a perennial top pick when it comes to best westerns or best films lists.
i’ve seen it 4 times and slept 2 or 3 of those times. wayne’s character is tortured by racism and the civil war and probably a host of other things. and this is the strength of the film – the host of other things that we don’t really ever see or know about. there’s a lot in the film that we don’t see – the damaged bodies left by the comanche, the affair (or whatever it is) that occurs between wayne and his brother’s wife, the surrender of the south in the civil war, the scalpings, the kidnappings, and many other things. the most dramatic elements of the film are excised, purposely i’m sure, but i don’t know that it’s something that translates today. and this is what i was getting at in my review in 2002 – the film leaves a lot out and i think that plays well in the 50s. today’s audience, for better or worse, wants to see what they’re missing. on the whole i think the film is overrated. wayne’s performance is good, not legendary. the setting is great (despite being factually inaccurate – monument valley isn’t texas, though texas might wish it was). the cinematography is another of the film’s strengths. so is the music, though it’s sometimes too literal for me.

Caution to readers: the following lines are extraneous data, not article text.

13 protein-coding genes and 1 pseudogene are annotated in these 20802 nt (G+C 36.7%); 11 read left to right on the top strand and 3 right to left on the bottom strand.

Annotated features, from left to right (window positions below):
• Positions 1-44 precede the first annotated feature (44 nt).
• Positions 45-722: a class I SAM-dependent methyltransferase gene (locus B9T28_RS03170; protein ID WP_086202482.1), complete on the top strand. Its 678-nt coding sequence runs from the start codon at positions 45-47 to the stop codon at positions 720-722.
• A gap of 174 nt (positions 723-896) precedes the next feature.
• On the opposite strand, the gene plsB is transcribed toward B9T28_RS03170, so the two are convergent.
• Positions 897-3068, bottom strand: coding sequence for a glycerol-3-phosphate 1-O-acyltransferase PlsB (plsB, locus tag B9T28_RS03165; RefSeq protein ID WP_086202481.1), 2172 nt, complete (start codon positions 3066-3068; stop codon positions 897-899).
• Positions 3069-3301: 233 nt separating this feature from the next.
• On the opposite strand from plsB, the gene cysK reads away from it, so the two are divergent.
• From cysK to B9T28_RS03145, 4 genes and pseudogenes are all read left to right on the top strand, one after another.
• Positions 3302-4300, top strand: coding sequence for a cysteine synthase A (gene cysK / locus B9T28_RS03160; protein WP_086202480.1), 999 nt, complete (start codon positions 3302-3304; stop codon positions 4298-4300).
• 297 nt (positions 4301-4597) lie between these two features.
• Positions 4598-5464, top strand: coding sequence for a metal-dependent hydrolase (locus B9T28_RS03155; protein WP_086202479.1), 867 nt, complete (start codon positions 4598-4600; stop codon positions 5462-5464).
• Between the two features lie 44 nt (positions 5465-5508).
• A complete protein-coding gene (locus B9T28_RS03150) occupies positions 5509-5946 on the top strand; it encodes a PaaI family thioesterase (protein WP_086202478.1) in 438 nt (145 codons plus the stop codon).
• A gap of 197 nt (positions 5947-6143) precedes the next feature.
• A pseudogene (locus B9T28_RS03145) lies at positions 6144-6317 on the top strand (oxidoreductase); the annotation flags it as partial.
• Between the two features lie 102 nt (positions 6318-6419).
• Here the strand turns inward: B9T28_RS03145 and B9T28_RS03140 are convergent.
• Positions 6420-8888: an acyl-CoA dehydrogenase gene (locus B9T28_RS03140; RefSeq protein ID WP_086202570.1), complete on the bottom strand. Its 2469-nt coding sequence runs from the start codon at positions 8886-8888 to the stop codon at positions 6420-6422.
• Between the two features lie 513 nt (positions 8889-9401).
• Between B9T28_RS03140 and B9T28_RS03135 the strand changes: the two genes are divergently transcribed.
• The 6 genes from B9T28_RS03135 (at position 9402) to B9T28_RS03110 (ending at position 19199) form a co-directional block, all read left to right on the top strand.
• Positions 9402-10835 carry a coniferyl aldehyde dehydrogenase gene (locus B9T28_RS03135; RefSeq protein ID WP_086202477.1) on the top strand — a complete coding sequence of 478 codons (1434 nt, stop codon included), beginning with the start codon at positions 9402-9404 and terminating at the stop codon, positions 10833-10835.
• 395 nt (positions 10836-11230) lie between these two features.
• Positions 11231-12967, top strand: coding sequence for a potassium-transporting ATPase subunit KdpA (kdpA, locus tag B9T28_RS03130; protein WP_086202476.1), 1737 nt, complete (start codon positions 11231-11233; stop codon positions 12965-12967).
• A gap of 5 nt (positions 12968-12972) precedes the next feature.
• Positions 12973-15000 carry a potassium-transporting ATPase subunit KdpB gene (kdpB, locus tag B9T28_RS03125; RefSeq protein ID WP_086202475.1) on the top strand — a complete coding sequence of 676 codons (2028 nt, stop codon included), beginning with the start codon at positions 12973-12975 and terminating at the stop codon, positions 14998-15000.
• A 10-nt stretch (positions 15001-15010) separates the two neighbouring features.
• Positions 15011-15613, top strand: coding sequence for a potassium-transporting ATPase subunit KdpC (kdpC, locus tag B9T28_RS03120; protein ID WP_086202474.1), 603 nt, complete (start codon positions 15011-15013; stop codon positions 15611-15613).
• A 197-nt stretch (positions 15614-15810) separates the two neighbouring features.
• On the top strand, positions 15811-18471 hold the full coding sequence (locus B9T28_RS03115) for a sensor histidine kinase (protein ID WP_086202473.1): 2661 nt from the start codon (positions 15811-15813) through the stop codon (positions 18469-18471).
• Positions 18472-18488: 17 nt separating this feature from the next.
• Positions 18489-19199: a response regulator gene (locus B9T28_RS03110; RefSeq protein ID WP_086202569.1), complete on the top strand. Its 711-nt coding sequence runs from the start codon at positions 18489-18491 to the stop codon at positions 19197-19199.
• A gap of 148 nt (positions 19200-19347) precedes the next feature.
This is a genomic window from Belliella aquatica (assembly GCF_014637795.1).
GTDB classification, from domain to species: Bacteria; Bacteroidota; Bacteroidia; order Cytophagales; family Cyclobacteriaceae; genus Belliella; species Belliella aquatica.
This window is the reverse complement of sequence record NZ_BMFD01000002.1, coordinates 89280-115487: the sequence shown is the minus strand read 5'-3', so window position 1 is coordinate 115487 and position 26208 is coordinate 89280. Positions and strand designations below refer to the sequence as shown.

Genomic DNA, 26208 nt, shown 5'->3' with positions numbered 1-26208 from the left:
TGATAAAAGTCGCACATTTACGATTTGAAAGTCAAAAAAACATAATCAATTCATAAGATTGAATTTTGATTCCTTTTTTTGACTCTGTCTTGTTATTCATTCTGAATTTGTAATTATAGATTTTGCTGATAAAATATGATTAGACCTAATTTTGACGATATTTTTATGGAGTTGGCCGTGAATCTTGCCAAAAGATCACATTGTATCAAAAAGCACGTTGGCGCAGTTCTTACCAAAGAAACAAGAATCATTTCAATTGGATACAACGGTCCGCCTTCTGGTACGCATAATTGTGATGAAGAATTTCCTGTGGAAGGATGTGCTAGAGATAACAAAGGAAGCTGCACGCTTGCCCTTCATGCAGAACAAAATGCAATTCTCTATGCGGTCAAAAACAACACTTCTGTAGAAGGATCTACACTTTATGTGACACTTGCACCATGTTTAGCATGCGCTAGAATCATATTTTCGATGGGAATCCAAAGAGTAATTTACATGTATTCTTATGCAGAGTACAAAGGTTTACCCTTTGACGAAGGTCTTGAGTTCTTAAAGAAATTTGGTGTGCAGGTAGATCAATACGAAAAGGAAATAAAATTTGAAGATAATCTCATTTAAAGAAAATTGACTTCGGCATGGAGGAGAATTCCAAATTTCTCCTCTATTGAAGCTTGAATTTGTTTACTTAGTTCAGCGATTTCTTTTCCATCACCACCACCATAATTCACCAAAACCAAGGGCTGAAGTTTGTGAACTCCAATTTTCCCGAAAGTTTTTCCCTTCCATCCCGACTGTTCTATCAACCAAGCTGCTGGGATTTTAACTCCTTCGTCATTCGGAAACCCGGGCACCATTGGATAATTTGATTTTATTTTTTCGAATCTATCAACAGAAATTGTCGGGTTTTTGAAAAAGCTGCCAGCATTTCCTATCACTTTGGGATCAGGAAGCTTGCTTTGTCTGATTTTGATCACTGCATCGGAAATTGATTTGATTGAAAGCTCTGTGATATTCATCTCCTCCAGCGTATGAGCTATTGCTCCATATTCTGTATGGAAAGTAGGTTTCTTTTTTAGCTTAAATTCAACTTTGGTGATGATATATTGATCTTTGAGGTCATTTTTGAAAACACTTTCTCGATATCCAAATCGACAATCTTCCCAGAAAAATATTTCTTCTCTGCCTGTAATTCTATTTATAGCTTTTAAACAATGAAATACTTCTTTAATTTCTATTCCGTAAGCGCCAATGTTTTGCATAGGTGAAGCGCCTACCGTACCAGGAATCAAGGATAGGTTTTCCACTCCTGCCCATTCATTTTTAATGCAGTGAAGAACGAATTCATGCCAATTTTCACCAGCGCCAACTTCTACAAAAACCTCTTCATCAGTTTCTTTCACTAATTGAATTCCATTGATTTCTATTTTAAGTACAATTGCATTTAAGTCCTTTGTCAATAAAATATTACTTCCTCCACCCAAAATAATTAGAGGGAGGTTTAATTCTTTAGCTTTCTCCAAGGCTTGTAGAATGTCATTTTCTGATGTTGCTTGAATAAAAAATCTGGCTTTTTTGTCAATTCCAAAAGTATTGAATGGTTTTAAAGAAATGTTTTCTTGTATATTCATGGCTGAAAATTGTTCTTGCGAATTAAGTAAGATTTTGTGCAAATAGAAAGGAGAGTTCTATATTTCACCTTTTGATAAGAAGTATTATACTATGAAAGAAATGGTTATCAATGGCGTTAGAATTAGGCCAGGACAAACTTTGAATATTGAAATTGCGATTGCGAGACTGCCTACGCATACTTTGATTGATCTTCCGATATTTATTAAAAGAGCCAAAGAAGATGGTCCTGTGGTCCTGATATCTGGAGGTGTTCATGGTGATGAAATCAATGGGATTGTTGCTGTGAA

the plot is slow and contains seemingly excessive elements. i think you’d be hard pressed to justify the existence of every scene in the film. when seen in light of what is purposely left out, it’s puzzling that some of these scenes are included.
ultimately, i predict that that film will fade in its perceived greatness in the coming decades. or maybe i’m wrong. i’m apparently wrong about john ford. i’ve seen many of his films, certainly enough to judge him, yet i don’t think of him as a pantheon director. andrew sarris does, though. so does my dad. kurosawa called him “the master.” and orson welles said he learned everything he needed to know about cinema from “stagecoach.” all these people know more about film than i ever will, yet i can’t get excited about any of his films outside of the grapes of wrath and, to a lesser extent, the man who shot liberty valance. it’s an important film that has had elements borrowed from it in films like star wars, but that’s not the way i judge a work, as you well know. if it were, then the bible would be the best book of all-time, followed by aesop’s fables.